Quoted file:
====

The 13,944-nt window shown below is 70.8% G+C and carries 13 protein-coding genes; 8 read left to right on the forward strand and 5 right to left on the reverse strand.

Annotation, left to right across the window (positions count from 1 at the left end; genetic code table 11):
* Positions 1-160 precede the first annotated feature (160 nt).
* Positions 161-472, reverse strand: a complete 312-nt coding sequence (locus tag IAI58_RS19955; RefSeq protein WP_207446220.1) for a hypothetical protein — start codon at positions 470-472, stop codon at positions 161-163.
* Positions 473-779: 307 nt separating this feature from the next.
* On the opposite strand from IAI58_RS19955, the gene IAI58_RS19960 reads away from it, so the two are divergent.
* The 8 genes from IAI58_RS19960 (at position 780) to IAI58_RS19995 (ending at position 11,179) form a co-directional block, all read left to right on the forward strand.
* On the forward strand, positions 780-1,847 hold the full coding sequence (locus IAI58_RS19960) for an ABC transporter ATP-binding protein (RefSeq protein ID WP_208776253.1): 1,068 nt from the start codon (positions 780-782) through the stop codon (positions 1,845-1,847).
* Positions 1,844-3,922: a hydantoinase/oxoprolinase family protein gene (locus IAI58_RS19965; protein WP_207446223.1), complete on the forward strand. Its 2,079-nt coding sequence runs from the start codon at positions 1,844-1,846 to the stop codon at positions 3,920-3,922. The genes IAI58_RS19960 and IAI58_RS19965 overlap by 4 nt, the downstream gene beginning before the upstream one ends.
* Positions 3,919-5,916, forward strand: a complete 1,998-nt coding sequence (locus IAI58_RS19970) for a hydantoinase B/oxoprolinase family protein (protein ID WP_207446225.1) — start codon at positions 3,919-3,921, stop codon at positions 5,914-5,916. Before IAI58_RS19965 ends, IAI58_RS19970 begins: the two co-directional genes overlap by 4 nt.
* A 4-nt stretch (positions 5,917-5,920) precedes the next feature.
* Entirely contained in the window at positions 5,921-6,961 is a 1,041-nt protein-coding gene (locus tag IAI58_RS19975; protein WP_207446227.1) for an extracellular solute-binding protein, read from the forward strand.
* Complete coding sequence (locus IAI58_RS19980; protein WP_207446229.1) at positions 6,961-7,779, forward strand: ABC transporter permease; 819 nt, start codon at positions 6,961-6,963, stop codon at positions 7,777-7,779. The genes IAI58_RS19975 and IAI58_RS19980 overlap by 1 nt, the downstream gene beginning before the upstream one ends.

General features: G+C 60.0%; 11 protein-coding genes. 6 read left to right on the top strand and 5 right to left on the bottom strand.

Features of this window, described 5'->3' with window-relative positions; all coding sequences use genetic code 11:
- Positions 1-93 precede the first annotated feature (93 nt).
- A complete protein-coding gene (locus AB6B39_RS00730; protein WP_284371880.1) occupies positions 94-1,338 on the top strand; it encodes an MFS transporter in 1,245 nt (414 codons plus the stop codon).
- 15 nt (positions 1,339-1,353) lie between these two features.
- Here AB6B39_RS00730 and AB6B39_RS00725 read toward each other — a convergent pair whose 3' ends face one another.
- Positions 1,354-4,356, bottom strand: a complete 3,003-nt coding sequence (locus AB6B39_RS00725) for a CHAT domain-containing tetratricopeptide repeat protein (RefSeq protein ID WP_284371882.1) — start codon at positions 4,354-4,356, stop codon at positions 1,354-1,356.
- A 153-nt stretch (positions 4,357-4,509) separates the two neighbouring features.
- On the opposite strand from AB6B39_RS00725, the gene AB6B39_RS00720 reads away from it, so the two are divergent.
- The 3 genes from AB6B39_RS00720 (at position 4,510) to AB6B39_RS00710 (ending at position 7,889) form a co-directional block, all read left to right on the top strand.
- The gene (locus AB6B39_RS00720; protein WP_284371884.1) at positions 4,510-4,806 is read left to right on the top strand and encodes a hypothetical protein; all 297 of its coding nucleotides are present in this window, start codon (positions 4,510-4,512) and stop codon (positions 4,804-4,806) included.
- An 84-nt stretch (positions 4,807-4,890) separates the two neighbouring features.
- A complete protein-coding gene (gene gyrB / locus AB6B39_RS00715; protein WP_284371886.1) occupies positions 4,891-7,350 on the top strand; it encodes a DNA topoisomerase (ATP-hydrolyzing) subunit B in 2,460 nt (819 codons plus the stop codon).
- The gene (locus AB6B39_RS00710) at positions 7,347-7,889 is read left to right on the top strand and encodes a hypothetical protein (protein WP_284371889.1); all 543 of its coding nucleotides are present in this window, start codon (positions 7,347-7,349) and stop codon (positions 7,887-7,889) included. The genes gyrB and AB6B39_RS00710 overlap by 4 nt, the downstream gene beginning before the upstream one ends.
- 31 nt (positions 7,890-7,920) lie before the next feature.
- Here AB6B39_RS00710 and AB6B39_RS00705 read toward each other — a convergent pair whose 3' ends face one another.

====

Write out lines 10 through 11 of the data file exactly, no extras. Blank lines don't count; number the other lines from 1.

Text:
* Positions 3,919-5,916, forward strand: a complete 1,998-nt coding sequence (locus IAI58_RS19970) for a hydantoinase B/oxoprolinase family protein (protein ID WP_207446225.1) — start codon at positions 3,919-3,921, stop codon at positions 5,914-5,916. Before IAI58_RS19965 ends, IAI58_RS19970 begins: the two co-directional genes overlap by 4 nt.
* A 4-nt stretch (positions 5,917-5,920) precedes the next feature.